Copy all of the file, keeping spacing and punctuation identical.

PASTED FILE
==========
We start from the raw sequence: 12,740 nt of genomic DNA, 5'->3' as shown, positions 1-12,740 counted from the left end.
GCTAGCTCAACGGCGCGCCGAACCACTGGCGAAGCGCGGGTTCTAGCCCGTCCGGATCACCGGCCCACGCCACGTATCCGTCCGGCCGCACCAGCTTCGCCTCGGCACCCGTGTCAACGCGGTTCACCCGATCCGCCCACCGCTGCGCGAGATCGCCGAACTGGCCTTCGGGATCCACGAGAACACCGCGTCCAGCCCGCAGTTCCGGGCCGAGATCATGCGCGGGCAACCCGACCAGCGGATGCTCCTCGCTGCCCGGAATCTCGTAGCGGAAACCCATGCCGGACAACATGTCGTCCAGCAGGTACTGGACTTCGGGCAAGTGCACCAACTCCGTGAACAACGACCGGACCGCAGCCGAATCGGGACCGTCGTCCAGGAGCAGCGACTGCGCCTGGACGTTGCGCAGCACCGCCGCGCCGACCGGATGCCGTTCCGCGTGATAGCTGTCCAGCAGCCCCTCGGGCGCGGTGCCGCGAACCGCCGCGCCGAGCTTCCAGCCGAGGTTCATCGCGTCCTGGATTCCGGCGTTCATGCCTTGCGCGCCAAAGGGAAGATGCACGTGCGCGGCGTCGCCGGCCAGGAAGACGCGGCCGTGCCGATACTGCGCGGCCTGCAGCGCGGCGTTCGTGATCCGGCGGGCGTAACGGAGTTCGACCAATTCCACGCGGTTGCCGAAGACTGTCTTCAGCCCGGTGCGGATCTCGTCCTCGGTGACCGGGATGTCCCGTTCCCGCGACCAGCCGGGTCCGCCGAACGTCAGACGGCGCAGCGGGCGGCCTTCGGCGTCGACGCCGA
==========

We start from the raw sequence: 12,740 nt of genomic DNA, 5'->3' as shown, positions 1-12,740 counted from the left end.
GCTAGCTCAACGGCGCGCCGAACCACTGGCGAAGCGCGGGTTCTAGCCCGTCCGGATCACCGGCCCACGCCACGTATCCGTCCGGCCGCACCAGCTTCGCCTCGGCACCCGTGTCAACGCGGTTCACCCGATCCGCCCACCGCTGCGCGAGATCGCCGAACTGGCCTTCGGGATCCACGAGAACACCGCGTCCAGCCCGCAGTTCCGGGCCGAGATCATGCGCGGGCAACCCGACCAGCGGATGCTCCTCGCTGCCCGGAATCTCGTAGCGGAAACCCATGCCGGACAACATGTCGTCCAGCAGGTACTGGACTTCGGGCAAGTGCACCAACTCCGTGAACAACGACCGGACCGCAGCCGAATCGGGACCGTCGTCCAGGAGCAGCGACTGCGCCTGGACGTTGCGCAGCACCGCCGCGCCGACCGGATGCCGTTCCGCGTGATAGCTGTCCAGCAGCCCCTCGGGCGCGGTGCCGCGAACCGCCGCGCCGAGCTTCCAGCCGAGGTTCATCGCGTCCTGGATTCCGGCGTTCATGCCTTGCGCGCCAAAGGGAAGATGCACGTGCGCGGCGTCGCCGGCCAGGAAGACGCGGCCGTGCCGATACTGCGCGGCCTGCAGCGCGGCGTTCGTGATCCGGCGGGCGTAACGGAGTTCGACCAATTCCACGCGGTTGCCGAAGACTGTCTTCAGCCCGGTGCGGATCTCGTCCTCGGTGACCGGGATGTCCCGTTCCCGCGACCAGCCGGGTCCGCCGAACGTCAGACGGCGCAGCGGGCGGCCTTCGGCGTCGACGCCGA